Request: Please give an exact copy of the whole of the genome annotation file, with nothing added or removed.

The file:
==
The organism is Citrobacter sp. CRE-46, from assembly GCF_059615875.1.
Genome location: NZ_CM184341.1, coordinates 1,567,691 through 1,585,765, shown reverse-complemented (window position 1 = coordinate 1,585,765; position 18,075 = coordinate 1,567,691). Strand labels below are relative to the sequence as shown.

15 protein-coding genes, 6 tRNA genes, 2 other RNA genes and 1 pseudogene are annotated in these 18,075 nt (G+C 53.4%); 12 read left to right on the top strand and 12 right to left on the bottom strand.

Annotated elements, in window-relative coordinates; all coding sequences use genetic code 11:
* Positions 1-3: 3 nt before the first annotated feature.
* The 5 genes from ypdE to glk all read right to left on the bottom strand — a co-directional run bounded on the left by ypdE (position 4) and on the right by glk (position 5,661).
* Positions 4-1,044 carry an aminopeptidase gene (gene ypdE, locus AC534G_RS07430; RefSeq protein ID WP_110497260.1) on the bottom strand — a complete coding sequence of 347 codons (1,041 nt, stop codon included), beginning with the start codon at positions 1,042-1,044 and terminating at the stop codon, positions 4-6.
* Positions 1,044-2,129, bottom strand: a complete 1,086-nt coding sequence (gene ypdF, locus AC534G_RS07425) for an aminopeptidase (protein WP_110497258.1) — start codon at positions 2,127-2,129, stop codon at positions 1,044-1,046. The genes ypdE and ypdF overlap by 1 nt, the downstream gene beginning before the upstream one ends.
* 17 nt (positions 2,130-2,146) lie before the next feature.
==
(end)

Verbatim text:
The organism is Citrobacter sp. CRE-46, from assembly GCF_059615875.1.
Genome location: NZ_CM184341.1, coordinates 1,567,691 through 1,585,765, shown reverse-complemented (window position 1 = coordinate 1,585,765; position 18,075 = coordinate 1,567,691). Strand labels below are relative to the sequence as shown.

15 protein-coding genes, 6 tRNA genes, 2 other RNA genes and 1 pseudogene are annotated in these 18,075 nt (G+C 53.4%); 12 read left to right on the top strand and 12 right to left on the bottom strand.

Annotated elements, in window-relative coordinates; all coding sequences use genetic code 11:
* Positions 1-3: 3 nt before the first annotated feature.
* The 5 genes from ypdE to glk all read right to left on the bottom strand — a co-directional run bounded on the left by ypdE (position 4) and on the right by glk (position 5,661).
* Positions 4-1,044 carry an aminopeptidase gene (gene ypdE, locus AC534G_RS07430; RefSeq protein ID WP_110497260.1) on the bottom strand — a complete coding sequence of 347 codons (1,041 nt, stop codon included), beginning with the start codon at positions 1,042-1,044 and terminating at the stop codon, positions 4-6.
* Positions 1,044-2,129, bottom strand: a complete 1,086-nt coding sequence (gene ypdF, locus AC534G_RS07425) for an aminopeptidase (protein WP_110497258.1) — start codon at positions 2,127-2,129, stop codon at positions 1,044-1,046. The genes ypdE and ypdF overlap by 1 nt, the downstream gene beginning before the upstream one ends.
* 17 nt (positions 2,130-2,146) lie before the next feature.